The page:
SIP - The Offer/Answer Model


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The use of SDP with SIP is given in the SDP offer answer RFC 3264. The default message body type in SIP is application/sdp.

  • The calling party lists the media capabilities that they are willing to receive in SDP, usually in either an INVITE or in an ACK.

  • The called party lists their media capabilities in the 200 OK response to the INVITE.

A typical SIP use of SDP includes the following fields: version, origin, subject, time, connection, and one or more media and attribute.

  • The subject and time fields are not used by SIP but are included for compatibility.

  • In the SDP standard, the subject field is a required field and must contain at least one character, suggested to be s=- if there is no subject.

  • The time field is usually set to t = 00. SIP uses the connection, media, and attribute fields to set up sessions between UAs.

  • The origin field has limited use with SIP.

  • The session-id is usually kept constant throughout a SIP session.

  • The version is incremented each time the SDP is changed. If the SDP being sent is unchanged from that sent previously, the version is kept the same.

  • As the type of media session and codec to be used are part of the connection negotiation, SIP can use SDP to specify multiple alternative media types and to selectively accept or decline those media types.

The offer/answer specification, RFC 3264, recommends that an attribute containing a = rtpmap: be used for each media field. A media stream is declined by setting the port number to zero for the corresponding media field in the SDP response.

Example

In the following example, the caller Tesla wants to set up an audio and video call with two possible audio codecs and a video codec in the SDP carried in the initial INVITE −

v = 0 
o = John 0844526 2890844526 IN IP4 172.22.1.102  
s = - 
c = IN IP4 172.22.1.102 
t = 0 0 
m = audio 6000 RTP/AVP 97 98 
a = rtpmap:97 AMR/16000/1 
a = rtpmap:98 AMR-WB/8000/1 
m = video 49172 RTP/AVP 32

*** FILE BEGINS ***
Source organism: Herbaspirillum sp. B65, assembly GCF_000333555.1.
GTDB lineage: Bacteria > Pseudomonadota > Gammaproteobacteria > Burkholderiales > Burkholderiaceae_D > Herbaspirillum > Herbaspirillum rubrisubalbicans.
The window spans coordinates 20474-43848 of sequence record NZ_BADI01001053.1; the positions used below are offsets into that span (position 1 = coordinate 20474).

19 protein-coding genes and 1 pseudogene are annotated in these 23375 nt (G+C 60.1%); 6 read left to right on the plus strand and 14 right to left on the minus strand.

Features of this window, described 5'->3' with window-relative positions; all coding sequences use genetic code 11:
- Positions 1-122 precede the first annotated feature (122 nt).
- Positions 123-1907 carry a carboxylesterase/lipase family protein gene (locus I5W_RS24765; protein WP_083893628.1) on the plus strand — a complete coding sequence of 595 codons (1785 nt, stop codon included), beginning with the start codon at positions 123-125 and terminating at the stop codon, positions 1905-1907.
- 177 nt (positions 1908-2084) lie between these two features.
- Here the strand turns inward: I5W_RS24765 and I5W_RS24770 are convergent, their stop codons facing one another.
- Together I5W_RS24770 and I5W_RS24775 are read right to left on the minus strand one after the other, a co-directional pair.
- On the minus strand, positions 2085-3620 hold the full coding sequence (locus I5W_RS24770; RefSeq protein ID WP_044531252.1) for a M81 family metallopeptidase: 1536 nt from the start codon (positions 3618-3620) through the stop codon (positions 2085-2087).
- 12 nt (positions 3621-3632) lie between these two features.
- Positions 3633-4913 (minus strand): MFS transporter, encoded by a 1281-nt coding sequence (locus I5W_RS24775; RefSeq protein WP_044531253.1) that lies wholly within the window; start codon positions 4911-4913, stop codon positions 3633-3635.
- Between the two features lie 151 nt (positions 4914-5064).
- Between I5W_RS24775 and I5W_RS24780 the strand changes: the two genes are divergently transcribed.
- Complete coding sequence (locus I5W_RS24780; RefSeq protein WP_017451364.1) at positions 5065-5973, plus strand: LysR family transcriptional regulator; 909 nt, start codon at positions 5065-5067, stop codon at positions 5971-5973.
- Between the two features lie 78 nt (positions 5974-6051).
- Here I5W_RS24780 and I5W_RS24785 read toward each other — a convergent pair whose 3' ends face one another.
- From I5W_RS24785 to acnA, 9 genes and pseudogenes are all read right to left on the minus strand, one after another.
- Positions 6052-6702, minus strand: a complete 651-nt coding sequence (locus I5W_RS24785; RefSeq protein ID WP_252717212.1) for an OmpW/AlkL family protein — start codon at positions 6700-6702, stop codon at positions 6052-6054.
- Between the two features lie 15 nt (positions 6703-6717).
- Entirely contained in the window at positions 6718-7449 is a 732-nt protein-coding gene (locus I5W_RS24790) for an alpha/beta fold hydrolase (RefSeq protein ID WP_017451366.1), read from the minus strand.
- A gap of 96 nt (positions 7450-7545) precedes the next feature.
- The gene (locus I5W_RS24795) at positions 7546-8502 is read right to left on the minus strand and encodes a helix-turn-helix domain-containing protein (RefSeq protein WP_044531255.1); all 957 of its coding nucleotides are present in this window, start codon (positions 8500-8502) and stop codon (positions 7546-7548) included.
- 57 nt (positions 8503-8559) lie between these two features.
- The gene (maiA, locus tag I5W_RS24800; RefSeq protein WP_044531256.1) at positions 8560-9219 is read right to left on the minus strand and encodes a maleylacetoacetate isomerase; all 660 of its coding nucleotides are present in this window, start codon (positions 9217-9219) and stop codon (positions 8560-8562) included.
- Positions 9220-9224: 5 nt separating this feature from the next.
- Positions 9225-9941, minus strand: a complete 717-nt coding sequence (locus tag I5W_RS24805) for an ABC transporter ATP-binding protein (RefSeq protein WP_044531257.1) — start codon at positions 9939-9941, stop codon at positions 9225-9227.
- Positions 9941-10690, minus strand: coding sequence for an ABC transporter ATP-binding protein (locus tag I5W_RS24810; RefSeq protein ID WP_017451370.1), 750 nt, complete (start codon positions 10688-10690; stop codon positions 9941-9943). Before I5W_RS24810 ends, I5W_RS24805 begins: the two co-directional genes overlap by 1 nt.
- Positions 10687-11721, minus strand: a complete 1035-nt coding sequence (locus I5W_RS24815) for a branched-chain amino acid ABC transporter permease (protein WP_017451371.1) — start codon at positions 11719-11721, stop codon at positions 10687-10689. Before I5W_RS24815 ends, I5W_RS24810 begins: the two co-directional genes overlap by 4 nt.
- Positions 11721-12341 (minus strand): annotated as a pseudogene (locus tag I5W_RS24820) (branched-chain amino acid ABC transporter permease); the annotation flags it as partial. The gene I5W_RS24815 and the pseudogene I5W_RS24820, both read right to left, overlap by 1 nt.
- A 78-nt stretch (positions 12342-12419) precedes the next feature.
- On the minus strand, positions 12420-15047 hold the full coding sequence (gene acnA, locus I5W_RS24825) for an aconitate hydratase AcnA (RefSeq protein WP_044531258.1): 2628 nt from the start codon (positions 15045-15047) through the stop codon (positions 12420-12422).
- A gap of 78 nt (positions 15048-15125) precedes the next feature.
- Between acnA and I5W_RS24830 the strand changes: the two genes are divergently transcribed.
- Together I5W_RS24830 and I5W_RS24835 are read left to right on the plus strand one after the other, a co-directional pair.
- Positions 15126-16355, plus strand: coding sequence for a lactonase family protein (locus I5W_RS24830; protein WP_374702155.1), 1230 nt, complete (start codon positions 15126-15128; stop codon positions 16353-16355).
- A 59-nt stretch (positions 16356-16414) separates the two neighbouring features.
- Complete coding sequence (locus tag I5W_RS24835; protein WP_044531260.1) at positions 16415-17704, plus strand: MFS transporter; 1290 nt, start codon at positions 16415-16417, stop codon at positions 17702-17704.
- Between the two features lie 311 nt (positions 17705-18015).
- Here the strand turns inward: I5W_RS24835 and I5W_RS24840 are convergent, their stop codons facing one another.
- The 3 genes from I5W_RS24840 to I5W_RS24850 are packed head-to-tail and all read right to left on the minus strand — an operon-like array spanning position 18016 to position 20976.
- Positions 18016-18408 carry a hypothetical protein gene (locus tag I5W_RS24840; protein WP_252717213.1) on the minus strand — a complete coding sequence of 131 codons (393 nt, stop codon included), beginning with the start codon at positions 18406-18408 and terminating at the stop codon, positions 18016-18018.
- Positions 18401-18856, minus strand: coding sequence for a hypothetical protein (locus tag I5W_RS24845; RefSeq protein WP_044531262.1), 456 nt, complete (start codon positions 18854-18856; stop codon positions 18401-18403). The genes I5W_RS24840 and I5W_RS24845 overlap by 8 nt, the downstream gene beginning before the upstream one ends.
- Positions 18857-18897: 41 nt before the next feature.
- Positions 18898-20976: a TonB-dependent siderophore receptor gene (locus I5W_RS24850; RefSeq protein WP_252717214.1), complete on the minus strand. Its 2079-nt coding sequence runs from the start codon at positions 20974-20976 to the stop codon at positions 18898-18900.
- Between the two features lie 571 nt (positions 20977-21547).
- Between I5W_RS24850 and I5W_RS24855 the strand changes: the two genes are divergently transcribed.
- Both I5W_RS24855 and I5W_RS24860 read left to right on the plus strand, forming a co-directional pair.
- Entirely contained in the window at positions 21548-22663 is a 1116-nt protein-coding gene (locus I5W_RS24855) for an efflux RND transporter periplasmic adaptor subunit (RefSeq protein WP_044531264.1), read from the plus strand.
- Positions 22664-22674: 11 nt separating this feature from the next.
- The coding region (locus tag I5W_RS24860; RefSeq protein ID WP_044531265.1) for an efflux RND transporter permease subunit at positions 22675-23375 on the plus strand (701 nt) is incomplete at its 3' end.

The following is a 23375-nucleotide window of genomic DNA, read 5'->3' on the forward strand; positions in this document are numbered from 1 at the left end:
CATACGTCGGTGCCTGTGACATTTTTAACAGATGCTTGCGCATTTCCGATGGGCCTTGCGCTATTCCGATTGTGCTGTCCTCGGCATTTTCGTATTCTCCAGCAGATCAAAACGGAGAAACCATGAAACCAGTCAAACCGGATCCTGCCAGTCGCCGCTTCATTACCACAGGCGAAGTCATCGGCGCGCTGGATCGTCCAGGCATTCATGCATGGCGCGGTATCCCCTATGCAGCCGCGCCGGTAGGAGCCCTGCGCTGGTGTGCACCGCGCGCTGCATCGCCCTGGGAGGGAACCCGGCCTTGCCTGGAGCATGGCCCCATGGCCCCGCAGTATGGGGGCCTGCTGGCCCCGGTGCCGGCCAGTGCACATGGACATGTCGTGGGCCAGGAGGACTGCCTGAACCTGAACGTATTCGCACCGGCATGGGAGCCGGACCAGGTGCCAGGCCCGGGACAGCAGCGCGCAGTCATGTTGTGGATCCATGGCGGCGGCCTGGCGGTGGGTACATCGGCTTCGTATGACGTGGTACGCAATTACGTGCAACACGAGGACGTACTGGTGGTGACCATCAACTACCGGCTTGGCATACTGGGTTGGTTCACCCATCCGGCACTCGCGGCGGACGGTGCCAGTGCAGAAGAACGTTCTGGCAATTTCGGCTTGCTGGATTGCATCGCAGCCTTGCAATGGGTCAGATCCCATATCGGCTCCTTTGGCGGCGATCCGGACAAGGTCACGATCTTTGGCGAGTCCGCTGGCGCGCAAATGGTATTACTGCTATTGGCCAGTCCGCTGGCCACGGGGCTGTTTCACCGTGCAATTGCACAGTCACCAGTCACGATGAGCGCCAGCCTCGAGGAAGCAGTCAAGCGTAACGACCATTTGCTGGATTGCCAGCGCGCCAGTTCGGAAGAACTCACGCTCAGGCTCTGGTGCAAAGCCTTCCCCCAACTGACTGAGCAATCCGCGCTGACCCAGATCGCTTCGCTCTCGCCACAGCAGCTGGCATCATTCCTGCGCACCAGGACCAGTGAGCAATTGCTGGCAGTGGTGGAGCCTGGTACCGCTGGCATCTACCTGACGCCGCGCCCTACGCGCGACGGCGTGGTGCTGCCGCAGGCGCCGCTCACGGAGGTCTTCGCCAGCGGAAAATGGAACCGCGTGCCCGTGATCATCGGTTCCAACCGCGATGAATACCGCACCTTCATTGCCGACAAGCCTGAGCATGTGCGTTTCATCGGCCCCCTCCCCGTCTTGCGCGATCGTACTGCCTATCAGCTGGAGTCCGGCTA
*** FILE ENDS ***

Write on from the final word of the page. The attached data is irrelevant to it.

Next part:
a = rtpmap:32 MPV/90000 

The codecs are referenced by the RTP/AVP profile numbers 97, 98.

The called party Marry answers the call, chooses the second codec for the first media field, and declines the second media field, only wanting AMR session.

v = 0 
o = Marry 2890844526 2890844526 IN IP4 172.22.1.110 
s = - 
c = IN IP4 200.201.202.203 
t = 0 0 
m = audio 60000 RTP/AVP 8 
a = rtpmap:97 AMR/16000 
m = video 0 RTP/AVP 32 

If this audio-only call is not acceptable, then Tom would send an ACK then a BYE to cancel the call. Otherwise, the audio session would be established and RTP packets exchanged.

As this example illustrates, unless the number and order of media fields is maintained, the calling party would not know for certain which media sessions were being accepted and declined by the called party.

The offer/answer rules are summarized in the following sections.

Rules for Generating an Offer

An SDP offer must include all required SDP fields (this includes v=, o=, s=, c=,and t=). These are mandatory fields in SDP.

It usually includes a media field (m=) but it does not have to. The media lines contain all codecs listed in preference order. The only exception to this is if the endpoint supports a huge number of codecs, the most likely to be accepted or most preferred should be listed. Different media types include audio, video, text, MSRP, BFCP, and so forth.

Rules for Generating an Answer

An SDP answer to an offer must be constructed according to the following rules −

  • The answer must have the same number of m= lines in the same order as the answer.

  • Individual media streams can be declined by setting the port number to 0.

  • Streams are accepted by sending a nonzero port number.

  • The listed payloads for each media type must be a subset of the payloads listed in the offer.

  • For dynamic payloads, the same dynamic payload number does not need to be used in each direction. Usually, only a single payload is selected.

Rules for Modifying a Session

Either party can initiate another offer/answer exchange to modify a session. When a session is modified, the following rules must be followed −

  • The origin (o=) line version number must either be the same as the last one sent, which indicates that this SDP is identical to the previous exchange, or it may be incremented by one, which indicates new SDP that must be parsed.

  • The offer must include all existing media lines and they must be sent in the same order.

  • Additional media streams can be added to the end of the m= line list.

  • An existing media stream can be deleted by setting the port number to 0. This media line must remain in the SDP and all future offer/answer exchanges for this session.

Call Hold

One party in a call can temporarily place the other on hold. This is done by sending an INVITE with an identical SDP to that of the original INVITE but with a = sendonly attribute present.

The call is made active again by sending another INVITE with the a = sendrecv attribute present. The following illustration shows the call flow of a call hold.

Call Hold

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